Four Ideas to Strengthen Your Values-Led Leadership

Third in a series excerpted from his book FOSTERING CULTURE, A Leader’s Guide to Purposefully Shaping Culture

by Shane Jackson

Your understanding of culture impacts nearly everything about how you lead and how you relate to other people.  Accordingly, firm clarity about your values and the culture you seek to create is key to strong leadership.

Some introspection about your values can ensure you are consistently guiding your team’s culture and that your values are easily ascertained in your leadership approach. These  four ideas can be applied in business, of course—but also in everyday life.

Be Honest About Your Values

The worst thing you can do is claim to believe one thing and then act in a contradictory manner. People have always despised hypocrites, and in our highly evolved society, perhaps more so today than ever. Hypocrisy is a surefire way to sow the seeds of disloyalty in your business. So ask yourself, “If you were on trial for your values, would there be enough evidence to convict you?”

Decide Where You Will Compromise

This is not meant to be a misleading header. When you hear about someone compromising on their beliefs, you may get a negative connotation. But this really comes down to spending time thinking about the priority of your values and beliefs.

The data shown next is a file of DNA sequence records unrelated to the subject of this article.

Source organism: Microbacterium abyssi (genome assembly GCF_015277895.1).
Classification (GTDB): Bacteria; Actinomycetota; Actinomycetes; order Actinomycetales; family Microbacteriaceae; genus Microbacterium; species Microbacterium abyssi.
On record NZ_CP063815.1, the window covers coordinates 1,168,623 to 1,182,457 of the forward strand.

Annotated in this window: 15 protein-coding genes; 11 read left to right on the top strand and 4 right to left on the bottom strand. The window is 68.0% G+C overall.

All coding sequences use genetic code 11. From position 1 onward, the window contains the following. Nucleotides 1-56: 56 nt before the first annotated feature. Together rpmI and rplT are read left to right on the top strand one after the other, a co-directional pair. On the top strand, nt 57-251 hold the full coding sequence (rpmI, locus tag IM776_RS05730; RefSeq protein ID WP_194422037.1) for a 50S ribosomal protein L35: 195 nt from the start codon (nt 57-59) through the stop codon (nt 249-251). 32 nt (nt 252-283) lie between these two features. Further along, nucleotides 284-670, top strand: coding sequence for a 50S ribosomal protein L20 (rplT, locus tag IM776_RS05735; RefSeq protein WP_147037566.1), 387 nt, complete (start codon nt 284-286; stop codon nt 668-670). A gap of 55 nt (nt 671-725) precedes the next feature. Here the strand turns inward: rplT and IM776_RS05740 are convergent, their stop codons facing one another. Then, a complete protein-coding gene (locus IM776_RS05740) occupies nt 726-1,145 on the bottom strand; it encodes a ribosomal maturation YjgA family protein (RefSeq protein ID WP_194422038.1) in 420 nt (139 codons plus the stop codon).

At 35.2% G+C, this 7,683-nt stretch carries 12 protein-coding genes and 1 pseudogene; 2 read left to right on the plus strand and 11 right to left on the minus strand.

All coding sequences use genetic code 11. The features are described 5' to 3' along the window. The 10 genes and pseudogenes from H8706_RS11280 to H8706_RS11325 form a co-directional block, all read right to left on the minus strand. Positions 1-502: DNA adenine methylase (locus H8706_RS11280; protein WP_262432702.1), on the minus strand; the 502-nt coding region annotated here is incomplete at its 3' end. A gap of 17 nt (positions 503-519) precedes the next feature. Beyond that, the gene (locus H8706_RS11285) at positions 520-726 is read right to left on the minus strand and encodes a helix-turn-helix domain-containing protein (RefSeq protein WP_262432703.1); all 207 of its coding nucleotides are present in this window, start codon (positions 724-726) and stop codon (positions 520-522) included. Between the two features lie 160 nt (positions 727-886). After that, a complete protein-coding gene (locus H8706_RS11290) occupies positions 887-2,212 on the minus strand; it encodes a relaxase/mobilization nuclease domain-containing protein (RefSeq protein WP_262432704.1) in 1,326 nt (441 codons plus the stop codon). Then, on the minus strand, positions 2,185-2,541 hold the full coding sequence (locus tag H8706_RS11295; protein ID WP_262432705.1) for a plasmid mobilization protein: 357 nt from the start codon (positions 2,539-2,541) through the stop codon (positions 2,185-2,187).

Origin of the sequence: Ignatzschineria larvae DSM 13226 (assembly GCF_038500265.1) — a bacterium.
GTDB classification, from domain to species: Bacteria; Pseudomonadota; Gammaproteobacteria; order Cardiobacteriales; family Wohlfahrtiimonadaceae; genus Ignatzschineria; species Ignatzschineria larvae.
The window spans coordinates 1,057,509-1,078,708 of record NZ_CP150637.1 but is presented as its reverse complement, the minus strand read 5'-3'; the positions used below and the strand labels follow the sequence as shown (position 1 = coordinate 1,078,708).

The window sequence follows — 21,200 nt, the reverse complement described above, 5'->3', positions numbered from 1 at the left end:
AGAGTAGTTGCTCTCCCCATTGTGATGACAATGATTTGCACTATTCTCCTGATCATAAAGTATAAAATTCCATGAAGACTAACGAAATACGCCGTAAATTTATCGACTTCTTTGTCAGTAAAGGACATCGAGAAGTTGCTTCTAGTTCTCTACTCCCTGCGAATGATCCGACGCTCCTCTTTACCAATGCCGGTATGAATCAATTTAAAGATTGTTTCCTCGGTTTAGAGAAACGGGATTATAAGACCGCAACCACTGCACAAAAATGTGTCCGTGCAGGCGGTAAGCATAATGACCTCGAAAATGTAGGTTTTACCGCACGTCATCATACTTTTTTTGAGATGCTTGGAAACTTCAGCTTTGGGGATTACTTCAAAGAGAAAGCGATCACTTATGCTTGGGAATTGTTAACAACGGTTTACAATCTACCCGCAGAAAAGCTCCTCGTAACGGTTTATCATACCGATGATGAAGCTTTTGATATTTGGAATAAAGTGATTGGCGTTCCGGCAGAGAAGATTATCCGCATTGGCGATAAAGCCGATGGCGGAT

I think it is incredibly worthwhile to list out and prioritize your business beliefs and then consider the ones you would compromise, given the right situation.

One thing that has helped me is the idea that principles are sacrosanct, methods are not. Like most leaders, I have my methods that I believe work. However, there are other leaders in our organization that have different methods. My rule is that as long as the method is consistent with the principle (or value or belief), then I am not as concerned about whether it is my method or not.

Share Your Values with Customers

For perhaps the first time in history, customers on a mass scale are seeking out vendors who share their values and making purchasing decisions based on these shared values. Shared values are now a differentiator.

Consider how you can authentically share your values with your customers. If you are true to them, you will attract extremely loyal customers. Be careful though, because the only people who hate hypocrisy more than your employees are your customers.

Question Your Beliefs

Our beliefs are based on old information and assumptions. Until time stops this will be true. A curious, driven person will seek to have the best information possible in making decisions. This means that you should constantly challenge whether the assumptions that drive your beliefs are still valid.

If something is true, it will hold up to scrutiny. And the more that something is tested and passes the test, the more reason you have to believe in it. If it doesn’t hold up then it is either not true now, or it never was. Either way you are able to operate on a superior belief moving forward.

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